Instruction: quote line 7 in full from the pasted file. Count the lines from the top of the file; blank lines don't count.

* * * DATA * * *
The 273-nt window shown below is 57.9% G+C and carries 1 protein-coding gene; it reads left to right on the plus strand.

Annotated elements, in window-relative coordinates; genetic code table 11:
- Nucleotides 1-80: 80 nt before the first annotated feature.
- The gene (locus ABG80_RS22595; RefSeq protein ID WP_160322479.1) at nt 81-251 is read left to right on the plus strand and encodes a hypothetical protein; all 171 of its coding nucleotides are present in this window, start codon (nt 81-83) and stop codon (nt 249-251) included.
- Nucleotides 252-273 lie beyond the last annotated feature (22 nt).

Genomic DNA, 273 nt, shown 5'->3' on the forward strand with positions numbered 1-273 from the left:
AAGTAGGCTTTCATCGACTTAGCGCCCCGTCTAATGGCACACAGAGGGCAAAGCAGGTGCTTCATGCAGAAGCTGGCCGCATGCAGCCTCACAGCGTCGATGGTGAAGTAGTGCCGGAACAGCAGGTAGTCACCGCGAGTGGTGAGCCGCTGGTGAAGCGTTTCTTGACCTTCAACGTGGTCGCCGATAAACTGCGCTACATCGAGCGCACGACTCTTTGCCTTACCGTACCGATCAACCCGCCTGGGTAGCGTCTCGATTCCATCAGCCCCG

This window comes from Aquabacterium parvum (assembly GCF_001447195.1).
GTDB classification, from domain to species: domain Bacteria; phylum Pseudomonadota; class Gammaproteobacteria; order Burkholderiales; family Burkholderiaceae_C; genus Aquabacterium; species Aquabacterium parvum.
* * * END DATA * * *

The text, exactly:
AAGTAGGCTTTCATCGACTTAGCGCCCCGTCTAATGGCACACAGAGGGCAAAGCAGGTGCTTCATGCAGAAGCTGGCCGCATGCAGCCTCACAGCGTCGATGGTGAAGTAGTGCCGGAACAGCAGGTAGTCACCGCGAGTGGTGAGCCGCTGGTGAAGCGTTTCTTGACCTTCAACGTGGTCGCCGATAAACTGCGCTACATCGAGCGCACGACTCTTTGCCTTACCGTACCGATCAACCCGCCTGGGTAGCGTCTCGATTCCATCAGCCCCG